What motivates Ed Balls? He needs to tell us

The shadow chancellor must answer the question, "what made you want to do this in the first place?"

Ed Balls is caught in a pincer movement, although not a very coordinated one. The left pince is applied by trade union leaders, appalled by the shadow chancellor’s increasingly assertive commitment to budget discipline. Paul Kenny was on the radio yesterday mocking Balls’s acceptance of the need for public sector pay restraint. “He would give an aspirin a headache,” the head of the GMB union said.

Ed Miliband has communicated exactly the same austerity-lite message and, although he comes in for similar criticism, dissenters on the left are not quite despairing or self-destructive enough to go all out for the Labour leader. (Perhaps the really wanton sabotage is being saved for closer to an election). Besides, the major unions backed Miliband for leader. Their bosses now need to think of reasons why the candidate they plugged isn’t speaking the language they want to hear. Identifying villains who might be steering the Labour leader away from the path of righteousness is safer than admitting to union members that they were (from a staunch left perspective) ill-advised by their chiefs.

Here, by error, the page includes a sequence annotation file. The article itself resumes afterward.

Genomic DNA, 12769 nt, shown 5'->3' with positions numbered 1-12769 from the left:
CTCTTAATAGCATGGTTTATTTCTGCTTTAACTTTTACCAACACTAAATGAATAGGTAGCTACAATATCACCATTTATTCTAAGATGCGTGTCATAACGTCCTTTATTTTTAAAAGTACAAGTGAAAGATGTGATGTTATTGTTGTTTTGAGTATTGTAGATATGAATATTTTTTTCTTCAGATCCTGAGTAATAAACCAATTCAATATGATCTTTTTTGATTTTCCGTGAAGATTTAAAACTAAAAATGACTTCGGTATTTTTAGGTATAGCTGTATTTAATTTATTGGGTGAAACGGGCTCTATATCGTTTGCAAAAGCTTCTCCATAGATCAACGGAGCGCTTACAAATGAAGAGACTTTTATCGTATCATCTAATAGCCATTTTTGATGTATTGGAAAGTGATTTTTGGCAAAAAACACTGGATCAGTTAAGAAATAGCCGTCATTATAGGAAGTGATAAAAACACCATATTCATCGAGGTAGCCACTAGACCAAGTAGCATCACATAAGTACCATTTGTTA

Then there is the right pince. This consists of shadow cabinet ministers and MPs who are frustrated with what they see as Balls’s small “c” conservatism on economic policy and, especially, public sector reform. The criticism is that the shadow chancellor, while suitably diligent in signalling future spending restraint, will not permit any specific policy discussion of how Labour’s ambitions for effecting social progress can be achieved when splashing cash isn’t on the menu.

In fact, this complaint divides into three sub-gripes. First, there is the way Balls insists on vetting shadow cabinet announcements for any hint of fiscal profligacy. The stated intention is to avoid surrendering political hostages to the Tories, in the form of uncosted spending pledges. But Balls’s message-discipline gatekeeper function also serves as a device for exerting control over colleagues and for stifling policy initiatives generated by underlings. (Interestingly, in that respect a certain generation of Conservatives voice private sympathy for their shadow cabinet peers, remembering how George Osborne used the same device in opposition.)